Polydore carried on working at his Libellus until its 20th edition (1550), and in the same way he re-elaborated and expanded on several occasions the De rerum inventoribus. To the three books of the 1st edition (1499), devoted to the conquests and the inventions of the homo faber, he added in 1521 five more books, where he investigated the origins of rituals and of religious institutions (Atkinson 2007). Humanist as well as priest, Polydore shows the same plot between rational criticism and theological explanations in the dialogues De prodigiis, where he adopts the naturalistic point of view of Cicero’s De divinatione to deny the existence of the pagan prodigies, not of Christian miracles.
Polydore’s critical and comparative method emerges far more clearly in his Anglica historia, England’s first history carried out with a humanistic method, so that it has remained a reference point for English historiography, until the nineteenth century.
Impact and Legacy
All Polydore Virgil’s main works had a great fortune, with their several reprints and translations in the main European languages, but the most extraordinary fame went to the De rerum inventoribus, that could count, within the end of the seventeenth century, on more than 100 editions.
The IV–VIII books of the De inventoribus felt the effects of the events linked to the Reformation, and for the frequent criticism against the ecclesiastical decadence or practices like the ecclesiastic celibacy and the indulgences, the encyclopedia was inserted on several occasions in the Index librorum prohibitorum, and various expurgated editions were planned (Lodone 2010).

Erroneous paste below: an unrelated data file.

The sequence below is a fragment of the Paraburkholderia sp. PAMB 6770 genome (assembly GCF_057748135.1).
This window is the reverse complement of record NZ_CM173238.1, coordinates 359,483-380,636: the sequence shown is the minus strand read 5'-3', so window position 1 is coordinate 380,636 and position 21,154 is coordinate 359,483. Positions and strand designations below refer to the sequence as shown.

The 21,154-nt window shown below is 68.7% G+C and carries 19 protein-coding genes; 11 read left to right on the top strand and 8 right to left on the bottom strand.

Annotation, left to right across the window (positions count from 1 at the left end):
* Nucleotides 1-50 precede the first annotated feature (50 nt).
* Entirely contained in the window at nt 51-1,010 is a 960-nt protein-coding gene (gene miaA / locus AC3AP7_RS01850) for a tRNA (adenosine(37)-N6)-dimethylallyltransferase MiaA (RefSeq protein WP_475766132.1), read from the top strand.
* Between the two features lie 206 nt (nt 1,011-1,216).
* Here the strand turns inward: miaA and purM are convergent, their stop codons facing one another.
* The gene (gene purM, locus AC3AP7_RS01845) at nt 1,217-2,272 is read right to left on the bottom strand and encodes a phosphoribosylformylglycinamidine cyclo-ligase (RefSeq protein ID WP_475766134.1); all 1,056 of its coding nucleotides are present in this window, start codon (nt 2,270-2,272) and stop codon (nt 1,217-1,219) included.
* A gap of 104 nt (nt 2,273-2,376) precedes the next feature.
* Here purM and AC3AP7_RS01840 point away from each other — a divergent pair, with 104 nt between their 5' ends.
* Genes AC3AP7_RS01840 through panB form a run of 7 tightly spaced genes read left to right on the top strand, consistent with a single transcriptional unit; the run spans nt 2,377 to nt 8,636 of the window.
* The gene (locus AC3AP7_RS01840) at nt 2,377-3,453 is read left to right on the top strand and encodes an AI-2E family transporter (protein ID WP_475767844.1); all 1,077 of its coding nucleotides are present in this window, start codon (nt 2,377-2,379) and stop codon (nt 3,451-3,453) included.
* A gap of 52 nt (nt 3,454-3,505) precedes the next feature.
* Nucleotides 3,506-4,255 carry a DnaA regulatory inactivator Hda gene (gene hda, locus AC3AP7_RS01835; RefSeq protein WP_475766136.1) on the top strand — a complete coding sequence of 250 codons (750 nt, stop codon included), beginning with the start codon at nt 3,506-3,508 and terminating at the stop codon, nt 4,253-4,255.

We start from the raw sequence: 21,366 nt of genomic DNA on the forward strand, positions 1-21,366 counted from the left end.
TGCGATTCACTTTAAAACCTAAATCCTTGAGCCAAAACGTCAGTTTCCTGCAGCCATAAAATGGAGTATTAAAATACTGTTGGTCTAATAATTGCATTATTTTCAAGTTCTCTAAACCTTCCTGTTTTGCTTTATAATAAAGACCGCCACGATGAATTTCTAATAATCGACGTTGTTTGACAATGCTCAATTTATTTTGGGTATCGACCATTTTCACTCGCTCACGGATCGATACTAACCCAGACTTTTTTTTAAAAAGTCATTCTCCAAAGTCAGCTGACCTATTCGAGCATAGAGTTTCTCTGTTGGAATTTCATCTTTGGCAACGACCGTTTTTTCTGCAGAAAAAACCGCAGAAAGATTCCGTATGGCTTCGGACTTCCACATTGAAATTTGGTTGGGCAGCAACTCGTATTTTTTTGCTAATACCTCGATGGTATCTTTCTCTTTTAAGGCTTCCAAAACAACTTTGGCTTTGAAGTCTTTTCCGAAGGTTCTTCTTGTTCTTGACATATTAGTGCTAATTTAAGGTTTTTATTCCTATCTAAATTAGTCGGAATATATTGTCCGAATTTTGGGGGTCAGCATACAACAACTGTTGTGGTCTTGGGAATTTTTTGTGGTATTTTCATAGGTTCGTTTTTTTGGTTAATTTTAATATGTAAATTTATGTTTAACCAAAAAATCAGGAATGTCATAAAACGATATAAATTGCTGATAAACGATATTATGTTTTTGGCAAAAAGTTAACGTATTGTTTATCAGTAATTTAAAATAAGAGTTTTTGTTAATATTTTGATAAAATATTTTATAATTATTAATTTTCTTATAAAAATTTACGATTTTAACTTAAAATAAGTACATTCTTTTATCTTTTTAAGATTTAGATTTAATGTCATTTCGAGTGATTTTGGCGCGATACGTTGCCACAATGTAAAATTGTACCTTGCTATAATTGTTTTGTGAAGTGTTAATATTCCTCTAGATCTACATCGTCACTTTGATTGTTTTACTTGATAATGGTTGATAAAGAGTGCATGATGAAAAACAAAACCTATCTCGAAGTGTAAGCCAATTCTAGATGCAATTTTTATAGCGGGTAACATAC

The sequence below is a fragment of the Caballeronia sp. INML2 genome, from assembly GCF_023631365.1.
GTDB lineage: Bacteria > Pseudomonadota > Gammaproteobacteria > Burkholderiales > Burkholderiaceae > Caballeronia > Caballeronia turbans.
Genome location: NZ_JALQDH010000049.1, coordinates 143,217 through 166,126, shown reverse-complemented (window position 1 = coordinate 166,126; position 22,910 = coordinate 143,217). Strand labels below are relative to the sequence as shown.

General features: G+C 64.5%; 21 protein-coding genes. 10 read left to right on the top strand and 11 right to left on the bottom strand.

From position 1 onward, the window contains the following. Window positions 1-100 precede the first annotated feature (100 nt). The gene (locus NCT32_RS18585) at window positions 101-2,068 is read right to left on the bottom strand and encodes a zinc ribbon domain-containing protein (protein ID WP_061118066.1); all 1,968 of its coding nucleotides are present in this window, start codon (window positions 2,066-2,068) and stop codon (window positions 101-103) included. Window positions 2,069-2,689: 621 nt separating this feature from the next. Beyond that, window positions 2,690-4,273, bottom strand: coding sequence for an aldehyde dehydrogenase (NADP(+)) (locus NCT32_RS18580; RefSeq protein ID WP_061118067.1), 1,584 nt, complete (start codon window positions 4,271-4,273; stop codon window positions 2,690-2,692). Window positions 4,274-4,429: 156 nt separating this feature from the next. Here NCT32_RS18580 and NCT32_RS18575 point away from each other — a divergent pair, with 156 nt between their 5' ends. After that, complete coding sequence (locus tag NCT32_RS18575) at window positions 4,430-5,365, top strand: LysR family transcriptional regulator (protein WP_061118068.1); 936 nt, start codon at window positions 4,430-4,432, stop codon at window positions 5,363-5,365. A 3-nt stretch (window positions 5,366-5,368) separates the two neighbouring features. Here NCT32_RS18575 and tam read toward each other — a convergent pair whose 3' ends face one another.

- [for a more complete list of the numerous editions of Vergil’s writings see Ruggeri 1992; Ruggeri 2000]Google Scholar
- Vergil, P. 1498. Proverbiorum Libellus. Venice: De Pensis.Google Scholar
- Vergil, P. 1499. De Inventoribus Rerum. Venice: De Pensis.Google Scholar
- Vergil, P. 1531. Dialogorum de Prodigiis libri tres. Basel: Bebel.Google Scholar
- Vergil, P. 1534. Anglica historia. Venice [see also the partial edition (and translation) by D. Hay, The Anglica historia of Polydore Vergil, AD 1485–1537. London: Offices of the Royal Historical Society, 1950].Google Scholar
- Atkinson, C. 2007. Inventing inventors in Renaissance Europe: Polydore Vergil’s De inventoribus rerum. Tübingen: Mohr Siebeck.Google Scholar
- Bacchielli, R., ed. 2003. Polidoro Virgili e la cultura umanistica europea. Urbino: Accademia Raffaello.Google Scholar
- Connell, W.J. 2004. Vergil, Polydore. Oxford dictionary of national biography, online ed. Oxford University Press. doi: 10.1093/ref:odnb/28224.
- Lodone, M. 2010. Traduzioni, censure, riscritture: sul De inventoribus di Polidoro Virgilio. Annali della Scuola Normale Superiore di Pisa s 2: 143–177.Google Scholar
- Ruggeri, R. 1992. Un amico di Erasmo: Polidoro Virgili. Urbino: Quattro Venti.Google Scholar
- Ruggeri, R. 2000. Polidoro Virgili: un umanista europeo. Bergamo: Moretti & Vitali.Google Scholar